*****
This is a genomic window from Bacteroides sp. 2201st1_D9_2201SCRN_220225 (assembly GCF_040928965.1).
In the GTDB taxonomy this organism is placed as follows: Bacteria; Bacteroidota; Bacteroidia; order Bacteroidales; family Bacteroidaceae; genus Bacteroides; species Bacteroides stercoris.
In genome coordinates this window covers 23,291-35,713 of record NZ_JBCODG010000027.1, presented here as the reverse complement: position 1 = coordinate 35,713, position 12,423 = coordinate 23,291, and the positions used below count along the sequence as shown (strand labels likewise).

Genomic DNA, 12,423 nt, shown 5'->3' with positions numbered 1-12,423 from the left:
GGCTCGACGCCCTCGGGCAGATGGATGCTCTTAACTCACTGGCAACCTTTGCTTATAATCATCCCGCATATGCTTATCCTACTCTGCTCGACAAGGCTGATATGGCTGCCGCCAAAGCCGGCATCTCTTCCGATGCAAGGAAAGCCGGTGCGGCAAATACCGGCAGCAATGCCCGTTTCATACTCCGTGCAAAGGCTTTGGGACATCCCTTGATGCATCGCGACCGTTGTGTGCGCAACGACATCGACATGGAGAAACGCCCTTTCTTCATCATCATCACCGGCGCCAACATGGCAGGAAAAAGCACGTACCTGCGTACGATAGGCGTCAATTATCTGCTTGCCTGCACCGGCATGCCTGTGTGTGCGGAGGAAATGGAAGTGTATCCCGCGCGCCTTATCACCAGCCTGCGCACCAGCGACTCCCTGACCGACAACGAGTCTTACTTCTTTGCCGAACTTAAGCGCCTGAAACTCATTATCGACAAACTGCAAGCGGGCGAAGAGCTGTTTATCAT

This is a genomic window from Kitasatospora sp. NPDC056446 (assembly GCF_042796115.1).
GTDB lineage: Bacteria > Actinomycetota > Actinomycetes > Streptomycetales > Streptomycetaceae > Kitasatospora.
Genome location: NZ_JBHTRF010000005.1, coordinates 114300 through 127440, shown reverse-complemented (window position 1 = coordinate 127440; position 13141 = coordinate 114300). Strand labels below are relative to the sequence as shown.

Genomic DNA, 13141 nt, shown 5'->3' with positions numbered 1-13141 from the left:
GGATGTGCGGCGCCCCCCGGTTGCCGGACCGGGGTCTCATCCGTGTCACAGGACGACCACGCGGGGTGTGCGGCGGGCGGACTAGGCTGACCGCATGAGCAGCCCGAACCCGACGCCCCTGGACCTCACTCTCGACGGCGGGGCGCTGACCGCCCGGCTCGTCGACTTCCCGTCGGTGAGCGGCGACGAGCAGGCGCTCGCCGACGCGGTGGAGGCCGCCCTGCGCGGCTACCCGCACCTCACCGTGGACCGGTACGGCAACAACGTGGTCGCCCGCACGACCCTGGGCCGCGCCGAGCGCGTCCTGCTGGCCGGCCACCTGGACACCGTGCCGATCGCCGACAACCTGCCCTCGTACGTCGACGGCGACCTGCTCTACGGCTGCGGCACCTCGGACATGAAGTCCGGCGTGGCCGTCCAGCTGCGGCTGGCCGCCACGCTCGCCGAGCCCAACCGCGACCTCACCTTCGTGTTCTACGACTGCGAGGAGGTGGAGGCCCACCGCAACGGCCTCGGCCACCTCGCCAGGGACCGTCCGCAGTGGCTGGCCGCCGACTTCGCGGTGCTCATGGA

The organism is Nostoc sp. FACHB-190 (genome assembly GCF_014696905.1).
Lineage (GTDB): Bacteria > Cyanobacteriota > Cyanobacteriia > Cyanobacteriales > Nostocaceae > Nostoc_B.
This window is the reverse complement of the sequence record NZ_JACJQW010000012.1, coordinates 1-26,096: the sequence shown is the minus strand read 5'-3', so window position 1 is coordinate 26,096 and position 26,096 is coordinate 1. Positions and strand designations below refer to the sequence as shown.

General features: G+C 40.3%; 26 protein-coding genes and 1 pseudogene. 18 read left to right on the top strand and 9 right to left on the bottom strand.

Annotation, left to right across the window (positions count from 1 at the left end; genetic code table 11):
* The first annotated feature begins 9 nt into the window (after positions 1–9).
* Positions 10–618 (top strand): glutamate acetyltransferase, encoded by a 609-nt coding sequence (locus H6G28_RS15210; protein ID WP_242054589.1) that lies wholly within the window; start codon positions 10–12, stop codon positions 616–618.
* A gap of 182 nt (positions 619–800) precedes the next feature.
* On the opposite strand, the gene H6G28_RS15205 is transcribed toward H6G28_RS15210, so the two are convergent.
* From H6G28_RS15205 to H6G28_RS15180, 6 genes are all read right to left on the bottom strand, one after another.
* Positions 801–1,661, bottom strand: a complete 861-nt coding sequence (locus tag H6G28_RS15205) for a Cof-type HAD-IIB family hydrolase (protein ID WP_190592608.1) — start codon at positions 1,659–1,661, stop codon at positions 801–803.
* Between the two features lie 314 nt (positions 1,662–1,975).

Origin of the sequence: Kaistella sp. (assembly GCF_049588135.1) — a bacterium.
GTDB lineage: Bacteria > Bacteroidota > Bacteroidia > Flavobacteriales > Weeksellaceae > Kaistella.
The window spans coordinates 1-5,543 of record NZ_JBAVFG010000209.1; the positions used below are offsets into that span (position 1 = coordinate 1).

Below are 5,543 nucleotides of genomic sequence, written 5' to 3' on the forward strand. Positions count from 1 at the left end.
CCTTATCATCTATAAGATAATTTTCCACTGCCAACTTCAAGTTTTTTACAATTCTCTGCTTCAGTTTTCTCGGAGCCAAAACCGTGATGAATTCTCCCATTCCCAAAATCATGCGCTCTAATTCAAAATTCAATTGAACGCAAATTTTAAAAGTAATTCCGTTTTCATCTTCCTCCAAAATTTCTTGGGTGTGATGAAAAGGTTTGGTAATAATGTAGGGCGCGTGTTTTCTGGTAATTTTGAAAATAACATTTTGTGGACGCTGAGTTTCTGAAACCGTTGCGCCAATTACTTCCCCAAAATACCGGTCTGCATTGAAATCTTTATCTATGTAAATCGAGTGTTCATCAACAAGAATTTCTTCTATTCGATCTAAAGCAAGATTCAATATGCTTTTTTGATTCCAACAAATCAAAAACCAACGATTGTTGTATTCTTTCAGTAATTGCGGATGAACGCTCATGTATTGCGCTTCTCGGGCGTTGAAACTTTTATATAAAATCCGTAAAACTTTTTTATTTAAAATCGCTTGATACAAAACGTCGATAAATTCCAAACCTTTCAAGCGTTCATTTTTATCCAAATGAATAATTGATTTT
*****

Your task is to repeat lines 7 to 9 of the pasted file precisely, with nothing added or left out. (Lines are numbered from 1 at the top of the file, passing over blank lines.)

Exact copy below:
GTDB lineage: Bacteria > Actinomycetota > Actinomycetes > Streptomycetales > Streptomycetaceae > Kitasatospora.
Genome location: NZ_JBHTRF010000005.1, coordinates 114300 through 127440, shown reverse-complemented (window position 1 = coordinate 127440; position 13141 = coordinate 114300). Strand labels below are relative to the sequence as shown.

Genomic DNA, 13141 nt, shown 5'->3' with positions numbered 1-13141 from the left: